Karen Skinner remembers scrounging through alleys for broken chairs and pieces of wood to help set the stage for Circle Theatre’s earliest performances in the mid 1980s. Police were sent by a former mayor to arrest performers for crimes of obscenity. There was the fire in which they lost everything, shoestring budgets that barely made the rent and a local culture that was generally “suspicious of the arts” that made performing an uphill battle.
“Everybody thought we were the weirdo types, and we were,” Skinner said of the theater’s founding members.
But live theater survived a vagabond childhood in Forest Park, complete with Dumpster diving and run-ins with the law, to ultimately play a parenting role in the village’s re-birth. As the only performance troupe in town, Circle Theatre has been credited by many with anchoring both the cultural and economic growth in the community since its founding in 1985.
Skinner, the only surviving parent that helped breathe life into Circle Theatre, sees a much different village than the one in which she struggled to put on performances. Now she sees a community in which live theater is supplemented with art galleries, dance studios, cooking classes and a growing number of residents who work and perform in various genres. And perhaps most important, said Skinner, is their presence as entrepreneurs and consumers.
“It is what I always envisioned for Forest Park,” Skinner said.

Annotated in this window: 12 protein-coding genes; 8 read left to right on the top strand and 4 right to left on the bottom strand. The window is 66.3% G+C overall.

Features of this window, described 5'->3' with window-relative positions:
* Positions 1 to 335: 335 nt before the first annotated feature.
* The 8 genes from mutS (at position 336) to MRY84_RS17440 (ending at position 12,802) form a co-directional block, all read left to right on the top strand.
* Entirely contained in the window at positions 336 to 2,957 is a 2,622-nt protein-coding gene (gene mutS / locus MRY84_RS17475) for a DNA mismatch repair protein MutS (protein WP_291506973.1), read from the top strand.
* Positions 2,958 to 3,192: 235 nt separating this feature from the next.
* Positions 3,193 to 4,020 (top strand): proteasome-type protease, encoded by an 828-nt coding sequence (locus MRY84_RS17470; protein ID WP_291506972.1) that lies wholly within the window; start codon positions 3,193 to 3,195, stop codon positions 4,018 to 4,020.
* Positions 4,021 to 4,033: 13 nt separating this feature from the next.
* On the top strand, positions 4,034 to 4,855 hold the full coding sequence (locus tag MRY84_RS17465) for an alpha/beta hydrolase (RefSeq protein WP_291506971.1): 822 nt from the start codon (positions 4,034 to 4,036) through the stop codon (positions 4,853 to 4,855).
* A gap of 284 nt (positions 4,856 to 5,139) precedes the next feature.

After 18 years in the Hain Building at 7300 Madison St. and some 23 years in the village altogether, financial circumstances and opportunities may force the non-profit Circle Theatre to relocate. A front-runner in the bid to lure the acclaimed group is the neighboring village of Oak Park, which has offered to put up as much as $212,000 to relocate the theater. Board members are also looking for a space with fewer maintenance issues than the aging Hain Building.
No deals have been made, but Circle Theatre sent a letter last month to its landlord asking to be freed of a lease agreement two years early.
Kevin Bellie, a member of the theater’s board of directors, agreed that Forest Park and Madison Street in particular have undergone substantial changes in the last 10 to 15 years. Amidst an explosion of retail shops and restaurants, Circle Theatre stands out as a relatively dormant storefront, said Bellie, and is no longer the solitary draw for non-residents.